Te Papa uses Eggfruit in Making Histories
Known as EggFruit, the capsule is a mobile recording booth where anyone can share their thoughts and exchange opinions on the Covid-19 pandemic. Thomas Lahood/Barbarian Productions/Supplied.
Mandy Te, EggFruit: Mysteriously-shaped pod heads to Te Papa Museum, helps create conversation on Covid-19 pandemic, Stuff, 25 February 2021
People walking near Wellington’s waterfront and Te Papa will find a mysteriously-shaped capsule has landed on the museum’s forecourt.
This space for exchange and reflection comes at a time when New Zealanders have recently left high lockdown alert levels. Until midnight Monday, Auckland was at alert level 2 after three community cases plunged the region into a snap 72-hour lockdown.
EggFruit is part of Te Papa project, Making Histories: Communities and Covid-19, which aims to create long-term conversations on work, health, racism and inequality in Aotearoa during this time.
Emma Ng, public programmes specialist at the Museum of New Zealand Te Papa Tongarewa, said Eggfruit was an intriguing object.
“I think visitors will find it appealing and mysterious,” Ng said.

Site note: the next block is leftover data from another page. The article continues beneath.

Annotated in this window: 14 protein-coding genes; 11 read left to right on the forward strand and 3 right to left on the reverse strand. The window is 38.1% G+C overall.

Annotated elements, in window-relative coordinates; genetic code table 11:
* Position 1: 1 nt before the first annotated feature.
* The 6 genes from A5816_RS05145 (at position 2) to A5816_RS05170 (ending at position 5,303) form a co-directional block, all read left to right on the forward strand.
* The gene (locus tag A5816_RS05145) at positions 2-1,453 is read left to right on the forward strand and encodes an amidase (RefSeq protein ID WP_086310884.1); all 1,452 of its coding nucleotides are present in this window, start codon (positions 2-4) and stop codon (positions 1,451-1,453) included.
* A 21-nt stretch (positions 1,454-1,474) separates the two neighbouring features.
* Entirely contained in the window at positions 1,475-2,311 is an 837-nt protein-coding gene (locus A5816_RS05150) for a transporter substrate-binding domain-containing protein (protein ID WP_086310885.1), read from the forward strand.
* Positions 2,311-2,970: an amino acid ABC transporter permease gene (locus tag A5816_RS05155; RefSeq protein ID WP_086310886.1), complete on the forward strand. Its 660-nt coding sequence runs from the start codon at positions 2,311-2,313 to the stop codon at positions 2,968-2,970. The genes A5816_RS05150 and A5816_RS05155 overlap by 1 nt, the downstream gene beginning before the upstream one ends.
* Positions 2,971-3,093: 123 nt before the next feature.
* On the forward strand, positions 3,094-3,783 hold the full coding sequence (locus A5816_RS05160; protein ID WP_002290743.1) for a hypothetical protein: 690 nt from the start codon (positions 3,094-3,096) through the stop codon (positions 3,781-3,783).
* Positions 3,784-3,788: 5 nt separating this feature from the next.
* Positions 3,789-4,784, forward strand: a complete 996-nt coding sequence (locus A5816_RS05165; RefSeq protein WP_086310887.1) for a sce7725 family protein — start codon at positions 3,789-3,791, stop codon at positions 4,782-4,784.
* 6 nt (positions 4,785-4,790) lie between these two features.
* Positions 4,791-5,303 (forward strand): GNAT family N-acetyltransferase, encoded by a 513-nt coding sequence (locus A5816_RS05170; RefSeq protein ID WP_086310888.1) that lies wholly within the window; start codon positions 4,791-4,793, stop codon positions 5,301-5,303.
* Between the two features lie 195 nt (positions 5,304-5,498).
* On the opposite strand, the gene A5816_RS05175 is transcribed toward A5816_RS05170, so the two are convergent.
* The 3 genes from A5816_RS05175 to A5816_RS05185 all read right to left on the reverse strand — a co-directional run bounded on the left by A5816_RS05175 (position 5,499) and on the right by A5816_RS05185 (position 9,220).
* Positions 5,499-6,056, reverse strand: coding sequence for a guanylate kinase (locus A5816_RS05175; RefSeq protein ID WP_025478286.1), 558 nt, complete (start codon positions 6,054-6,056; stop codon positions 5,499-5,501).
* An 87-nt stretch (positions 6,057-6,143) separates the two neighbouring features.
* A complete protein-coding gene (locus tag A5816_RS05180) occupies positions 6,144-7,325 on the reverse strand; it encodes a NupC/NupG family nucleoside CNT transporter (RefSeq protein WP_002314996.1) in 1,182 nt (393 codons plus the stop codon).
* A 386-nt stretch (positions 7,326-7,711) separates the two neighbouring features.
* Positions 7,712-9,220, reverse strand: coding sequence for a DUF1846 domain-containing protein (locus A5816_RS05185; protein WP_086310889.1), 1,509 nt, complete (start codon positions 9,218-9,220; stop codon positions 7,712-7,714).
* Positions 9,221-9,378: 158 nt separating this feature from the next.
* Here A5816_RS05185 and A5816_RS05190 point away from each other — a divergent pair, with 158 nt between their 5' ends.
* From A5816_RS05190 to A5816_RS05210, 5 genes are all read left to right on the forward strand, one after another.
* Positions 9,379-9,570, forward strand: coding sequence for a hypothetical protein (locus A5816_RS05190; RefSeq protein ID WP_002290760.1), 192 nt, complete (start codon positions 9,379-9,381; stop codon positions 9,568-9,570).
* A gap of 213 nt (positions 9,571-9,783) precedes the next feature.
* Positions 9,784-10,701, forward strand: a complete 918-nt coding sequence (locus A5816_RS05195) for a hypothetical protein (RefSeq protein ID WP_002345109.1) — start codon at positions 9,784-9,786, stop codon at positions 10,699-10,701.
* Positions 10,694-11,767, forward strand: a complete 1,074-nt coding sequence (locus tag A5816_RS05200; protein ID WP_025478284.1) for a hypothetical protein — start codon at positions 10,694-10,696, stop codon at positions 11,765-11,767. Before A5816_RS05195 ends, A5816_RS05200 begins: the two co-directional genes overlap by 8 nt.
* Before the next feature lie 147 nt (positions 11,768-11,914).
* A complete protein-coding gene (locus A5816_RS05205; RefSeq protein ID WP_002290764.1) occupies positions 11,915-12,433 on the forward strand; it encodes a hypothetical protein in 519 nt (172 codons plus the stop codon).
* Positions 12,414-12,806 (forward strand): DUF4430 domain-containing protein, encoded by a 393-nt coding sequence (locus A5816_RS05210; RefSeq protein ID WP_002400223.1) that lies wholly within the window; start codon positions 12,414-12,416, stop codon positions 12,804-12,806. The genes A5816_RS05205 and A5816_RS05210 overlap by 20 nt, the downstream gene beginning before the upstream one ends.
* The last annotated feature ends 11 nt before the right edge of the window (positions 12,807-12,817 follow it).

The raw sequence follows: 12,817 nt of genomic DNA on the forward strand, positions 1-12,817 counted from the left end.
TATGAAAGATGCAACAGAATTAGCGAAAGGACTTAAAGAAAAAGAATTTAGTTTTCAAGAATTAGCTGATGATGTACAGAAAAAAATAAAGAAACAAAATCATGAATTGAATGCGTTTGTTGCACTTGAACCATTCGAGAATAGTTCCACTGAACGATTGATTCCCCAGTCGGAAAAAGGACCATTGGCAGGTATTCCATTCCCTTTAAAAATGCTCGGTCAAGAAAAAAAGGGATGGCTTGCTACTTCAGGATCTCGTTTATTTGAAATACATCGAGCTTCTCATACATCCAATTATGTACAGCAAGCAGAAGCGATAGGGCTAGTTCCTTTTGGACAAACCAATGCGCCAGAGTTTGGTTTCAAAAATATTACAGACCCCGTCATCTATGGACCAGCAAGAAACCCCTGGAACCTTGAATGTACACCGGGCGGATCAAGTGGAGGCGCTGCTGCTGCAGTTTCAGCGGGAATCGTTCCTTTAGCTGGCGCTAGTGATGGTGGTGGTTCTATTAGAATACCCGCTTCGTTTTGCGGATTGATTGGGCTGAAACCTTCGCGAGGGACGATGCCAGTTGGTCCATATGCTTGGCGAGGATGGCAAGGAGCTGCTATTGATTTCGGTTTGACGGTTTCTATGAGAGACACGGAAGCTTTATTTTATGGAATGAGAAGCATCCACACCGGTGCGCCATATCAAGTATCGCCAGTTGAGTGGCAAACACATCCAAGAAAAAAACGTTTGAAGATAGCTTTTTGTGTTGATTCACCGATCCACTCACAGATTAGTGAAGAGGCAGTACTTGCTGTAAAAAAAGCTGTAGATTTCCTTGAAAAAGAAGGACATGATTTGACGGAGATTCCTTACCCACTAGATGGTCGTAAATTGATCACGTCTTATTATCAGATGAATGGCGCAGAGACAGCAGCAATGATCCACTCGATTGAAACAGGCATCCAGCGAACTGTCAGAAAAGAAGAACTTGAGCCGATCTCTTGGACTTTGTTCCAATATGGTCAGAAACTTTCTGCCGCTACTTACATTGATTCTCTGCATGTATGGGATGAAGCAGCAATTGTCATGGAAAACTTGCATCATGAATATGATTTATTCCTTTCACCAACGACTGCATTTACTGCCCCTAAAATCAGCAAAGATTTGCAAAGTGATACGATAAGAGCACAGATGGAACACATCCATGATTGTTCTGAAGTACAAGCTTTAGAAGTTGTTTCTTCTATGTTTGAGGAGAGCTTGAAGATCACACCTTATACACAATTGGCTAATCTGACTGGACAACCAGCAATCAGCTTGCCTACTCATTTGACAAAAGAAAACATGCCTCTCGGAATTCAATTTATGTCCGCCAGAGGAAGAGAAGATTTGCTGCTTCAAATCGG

“It’s about sharing views, like putting a mosaic together into a big picture.”
Anyone could take part and there would be activities beforehand which would help people be ready for when they wanted to record their views.
Ng said the recordings were all anonymous which helped make people feel safe when talking about a serious topic, saying EggFruit as a whole, helped give the hard topic a soft edge.
“It’s a really inviting booth-like environment, and you have a lot of control and agency before you’re ready to share,” Ng said.
Working with Barbarian Productions – an independent theatre company that came up with EggFruit, Ng said the kaupapa of the object was a good fit with Te Papa’s project.
Barbarian Productions co-director Thomas LaHood said EggFruit was designed as a way to create conversation on national identity.
It was inspired by how small towns had giant objects such as the Ohakune Carrot, Taihape’s gumboot, and Tīrau’s sheep and sheepdog.
“We wanted it to be something people interacted it, and it was initially designed to represent a kiwifruit. Once it was built, we wanted to move away from calling it a giant kiwifruit – it’s partly an egg, partly a capsule, and has a feel of a kiwifruit.
“Mash it together with the idea of an egg, and you get EggFruit.”
He described EggFruit as a social and creative technology as well as an investigation into people’s thoughts and how public consultation can take place.
Last weekend, EggFruit popped up near TSB Arena and people were asked if they saw themselves as part of the team of five million.
“It’s an intimate and private space where people have space of reflection.”
There were great conversations to have around Covid-19, he said.
EggFruit is open to the public from February 25 to February 28 at Te Papa forecourt.